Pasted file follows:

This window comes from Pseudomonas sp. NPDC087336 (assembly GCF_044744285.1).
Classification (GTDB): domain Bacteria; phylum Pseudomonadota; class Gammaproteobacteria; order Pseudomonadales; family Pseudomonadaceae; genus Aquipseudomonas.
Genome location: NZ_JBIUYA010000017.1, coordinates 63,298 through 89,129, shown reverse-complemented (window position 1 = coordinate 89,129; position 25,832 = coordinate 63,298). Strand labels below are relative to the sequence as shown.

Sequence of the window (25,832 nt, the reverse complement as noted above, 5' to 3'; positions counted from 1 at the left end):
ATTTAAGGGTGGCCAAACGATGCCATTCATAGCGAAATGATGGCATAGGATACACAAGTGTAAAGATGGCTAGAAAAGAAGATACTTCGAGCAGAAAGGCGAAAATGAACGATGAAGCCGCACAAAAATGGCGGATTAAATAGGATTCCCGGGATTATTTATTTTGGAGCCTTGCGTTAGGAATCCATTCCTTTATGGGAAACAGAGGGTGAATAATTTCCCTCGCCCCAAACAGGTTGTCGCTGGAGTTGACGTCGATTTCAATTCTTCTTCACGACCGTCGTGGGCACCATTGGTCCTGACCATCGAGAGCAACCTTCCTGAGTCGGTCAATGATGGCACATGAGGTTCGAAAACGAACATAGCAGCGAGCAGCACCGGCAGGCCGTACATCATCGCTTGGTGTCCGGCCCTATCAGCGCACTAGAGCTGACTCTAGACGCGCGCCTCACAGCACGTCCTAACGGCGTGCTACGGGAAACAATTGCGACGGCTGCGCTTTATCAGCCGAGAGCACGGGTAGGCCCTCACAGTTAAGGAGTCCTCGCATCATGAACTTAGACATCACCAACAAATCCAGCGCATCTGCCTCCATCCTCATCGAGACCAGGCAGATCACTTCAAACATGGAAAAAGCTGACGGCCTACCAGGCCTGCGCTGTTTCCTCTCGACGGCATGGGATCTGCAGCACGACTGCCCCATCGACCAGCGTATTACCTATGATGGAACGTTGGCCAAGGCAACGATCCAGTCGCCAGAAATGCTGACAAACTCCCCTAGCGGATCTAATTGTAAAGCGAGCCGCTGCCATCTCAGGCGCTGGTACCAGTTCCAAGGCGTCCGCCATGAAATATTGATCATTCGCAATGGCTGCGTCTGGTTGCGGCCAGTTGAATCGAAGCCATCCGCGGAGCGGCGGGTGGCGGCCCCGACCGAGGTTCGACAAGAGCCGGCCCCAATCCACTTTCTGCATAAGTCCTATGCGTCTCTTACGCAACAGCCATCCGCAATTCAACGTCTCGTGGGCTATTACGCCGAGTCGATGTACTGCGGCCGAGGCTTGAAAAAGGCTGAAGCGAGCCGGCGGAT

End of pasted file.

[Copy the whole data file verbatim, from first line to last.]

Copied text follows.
This window comes from Pseudomonas sp. NPDC087336 (assembly GCF_044744285.1).
Classification (GTDB): domain Bacteria; phylum Pseudomonadota; class Gammaproteobacteria; order Pseudomonadales; family Pseudomonadaceae; genus Aquipseudomonas.
Genome location: NZ_JBIUYA010000017.1, coordinates 63,298 through 89,129, shown reverse-complemented (window position 1 = coordinate 89,129; position 25,832 = coordinate 63,298). Strand labels below are relative to the sequence as shown.

Sequence of the window (25,832 nt, the reverse complement as noted above, 5' to 3'; positions counted from 1 at the left end):
ATTTAAGGGTGGCCAAACGATGCCATTCATAGCGAAATGATGGCATAGGATACACAAGTGTAAAGATGGCTAGAAAAGAAGATACTTCGAGCAGAAAGGCGAAAATGAACGATGAAGCCGCACAAAAATGGCGGATTAAATAGGATTCCCGGGATTATTTATTTTGGAGCCTTGCGTTAGGAATCCATTCCTTTATGGGAAACAGAGGGTGAATAATTTCCCTCGCCCCAAACAGGTTGTCGCTGGAGTTGACGTCGATTTCAATTCTTCTTCACGACCGTCGTGGGCACCATTGGTCCTGACCATCGAGAGCAACCTTCCTGAGTCGGTCAATGATGGCACATGAGGTTCGAAAACGAACATAGCAGCGAGCAGCACCGGCAGGCCGTACATCATCGCTTGGTGTCCGGCCCTATCAGCGCACTAGAGCTGACTCTAGACGCGCGCCTCACAGCACGTCCTAACGGCGTGCTACGGGAAACAATTGCGACGGCTGCGCTTTATCAGCCGAGAGCACGGGTAGGCCCTCACAGTTAAGGAGTCCTCGCATCATGAACTTAGACATCACCAACAAATCCAGCGCATCTGCCTCCATCCTCATCGAGACCAGGCAGATCACTTCAAACATGGAAAAAGCTGACGGCCTACCAGGCCTGCGCTGTTTCCTCTCGACGGCATGGGATCTGCAGCACGACTGCCCCATCGACCAGCGTATTACCTATGATGGAACGTTGGCCAAGGCAACGATCCAGTCGCCAGAAATGCTGACAAACTCCCCTAGCGGATCTAATTGTAAAGCGAGCCGCTGCCATCTCAGGCGCTGGTACCAGTTCCAAGGCGTCCGCCATGAAATATTGATCATTCGCAATGGCTGCGTCTGGTTGCGGCCAGTTGAATCGAAGCCATCCGCGGAGCGGCGGGTGGCGGCCCCGACCGAGGTTCGACAAGAGCCGGCCCCAATCCACTTTCTGCATAAGTCCTATGCGTCTCTTACGCAACAGCCATCCGCAATTCAACGTCTCGTGGGCTATTACGCCGAGTCGATGTACTGCGGCCGAGGCTTGAAAAAGGCTGAAGCGAGCCGGCGGAT